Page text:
Lauren Hoogen Stoevenbeld | Living a Dream: History and Fiction in Danilo Kiš’ “A Tomb for Boris Davidovich” and “The Encyclopedia of the Dead”

31.2 Fact and Fiction

Abstract

In this article I compare two stories by Yugoslavian author Danilo Kiš, “A Tomb for Boris Davidovich” and “The Encyclopedia of the Dead,” which address the problems and possibilities of writing a truthful history. Although the stories seem to contradict each other, I will argue that in fact they do not. Instead, when read together through frameworks of historiography and cultural memory studies, these stories show how literature can reflect on the past in meaningful ways outside of the means of scholarly historical writing, and in doing so offer a better understanding of the status of fiction about true events, in a time in which this is increasingly contested.

December 1st, 2018

Jantine Broek | “Back in a World I Understood”: On True War Stories about Women in Vietnam

31.2 Fact and Fiction

Abstract

In the West, we know the Vietnam War as a conflict where political, physical, and emotional borders frequently became blurred. This article focuses on the war’s role in literature as such a time and place of “in-betweeness” which requires a constant switching between fact and fiction to describe. It identifies two “unbelievable” narrative ele-ments in Vietnam War stories—the supernatural and the female perspective—to illustrate the prob-lem inherent in calling these narra-tives “true war stories.”

December 1st, 2018

Elena Lamberti | Fake News, Cognitive Pollution and Environmental Awareness

31.2 Fact and Fiction

Abstract

This essay pursues the idea that within our new media eco-systems fake news, trolling—and other forms of unethical pseudo-communication—are simply an updated version of the age-old idea of mythmaking. This is a phenomenon which could be better navigated if literature is regarded as a probing tool, as in the teachings of the Toronto School of Communication, instead of seeing literature simply as a subject. Fake news is a growing tree, with roots in classical mythmaking and with branches spreading across a complex inter-media scenario that affects our way of being human (or transhuman), as well as our way of inhabiting our hyperrealities.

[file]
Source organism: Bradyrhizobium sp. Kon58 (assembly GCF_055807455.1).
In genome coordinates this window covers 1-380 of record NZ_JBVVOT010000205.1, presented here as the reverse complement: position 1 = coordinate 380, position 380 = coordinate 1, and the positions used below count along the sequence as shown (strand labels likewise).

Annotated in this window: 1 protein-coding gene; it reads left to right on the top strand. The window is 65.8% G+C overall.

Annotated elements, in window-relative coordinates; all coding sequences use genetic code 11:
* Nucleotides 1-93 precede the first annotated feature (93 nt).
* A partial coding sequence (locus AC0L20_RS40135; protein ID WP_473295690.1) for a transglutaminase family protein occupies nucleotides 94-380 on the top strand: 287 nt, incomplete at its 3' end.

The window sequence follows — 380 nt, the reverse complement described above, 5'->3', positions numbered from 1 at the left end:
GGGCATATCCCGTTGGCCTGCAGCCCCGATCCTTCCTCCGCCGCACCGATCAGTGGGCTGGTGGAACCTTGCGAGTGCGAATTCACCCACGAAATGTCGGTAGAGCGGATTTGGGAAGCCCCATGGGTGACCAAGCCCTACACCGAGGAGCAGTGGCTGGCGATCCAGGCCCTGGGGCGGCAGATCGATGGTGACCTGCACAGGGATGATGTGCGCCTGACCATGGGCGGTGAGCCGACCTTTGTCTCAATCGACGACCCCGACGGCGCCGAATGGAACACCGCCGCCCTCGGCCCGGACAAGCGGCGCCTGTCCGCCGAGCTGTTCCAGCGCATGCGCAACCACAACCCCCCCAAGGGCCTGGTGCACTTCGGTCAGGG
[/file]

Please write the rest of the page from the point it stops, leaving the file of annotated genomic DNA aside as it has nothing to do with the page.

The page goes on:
* This essay is a revised version of a keynote talk delivered at the conference Thinking Through the Digital in Literature: Representations+Poetics+Sites+Publications, Linköping University, Sweden, 29 November–1 December, 2017, now being printed (Elena Lamberti, “Malware Digitelling: Fakenews, Or Mythmaking 2.0?”).

December 1st, 2018

Doro Wiese | In Formation

31.2 Fact and Fiction

Abstract

In this article, I investigate how the characteristics of information—speed, instantaneity, newness, impersonality—influence human perception. I contrast these characteristics with the artwork Moule by Anna Lena Grau, a work that slows down understandings and asks its audience to take their time in making sense of it. If an artwork slows down processes of meaningmaking, it allows recipients to become aware of their own semiotic activities. I argue that information is a specific form of message, that is far from objective because it does not take personal experiences and historical, cultural, and geopolitical situatedness into account. With both kinds of procedures, I will ask what is at stake and develop an alternative vision of connecting people, histories, and events that are taking place afar.

December 1st, 2018

Grant Bollmer | The Sense of Connection, or, Complex Narratives and the Aesthetics of Truth

31.2 Fact and Fiction

Abstract

This article explores fact and fiction in digital culture by linking “complex” or “networked” narrative forms in television, Alternate Reality Games (ARGs), and other transmedia forms of storytelling—with the persistence of paranoid models of knowledge and post-critical modes of judgment. It argues that distinctions between fact and fiction are aesthetic judgments that differentiate kinds of knowledge and kinds of experience, and demonstrate the limits to contemporary articulations of critical interpretation.

December 1st, 2018

Anna Poletti | The Fiction of Identity: Drag, Affect, Genres, Facticity

31.2 Fact and Fiction

Abstract

This article considers drag as an artform that queers identity through its use of techniques of fictionality that explore and problematize the body as the material ground for truth claims for identity. It examines a recent controversy regarding the position of trans performers within the global media phenomenon RuPaul’s Drag Race in order to consider how the aesthetics and politics of embodied identity as a site for truth claims are productively disrupted by drag performance.

December 1st, 2018

Maria Boletsi | The Revenge of Fiction in New Languages of Protest: Holograms, Post-Truth, and the Literary Uncanny

31.2 Fact and Fiction

Abstract

This essay probes the political force of the fictional in new languages of protest. It centers on recent demonstrations in various cities that used holograms to oppose the criminalization of protest, state control of public space, or violation of people’s land. The hologram protests fostered a spectral space, in which the hierarchical opposition between fiction (as non-serious, trivial) and reality was redrawn differently. They thereby issued a critique of neoliberal governmentality and an unexpected challenge to post-truth politics. If post-truth rhetoric invites people’s “willing suspension of disbelief” by simulating facticity to produce “felt truths,” the hologram protests functioned as Freud’s “literary uncanny”: they reintroduced the conflict between fiction and reality as a condition for critique in a post-truth era.

December 1st, 2018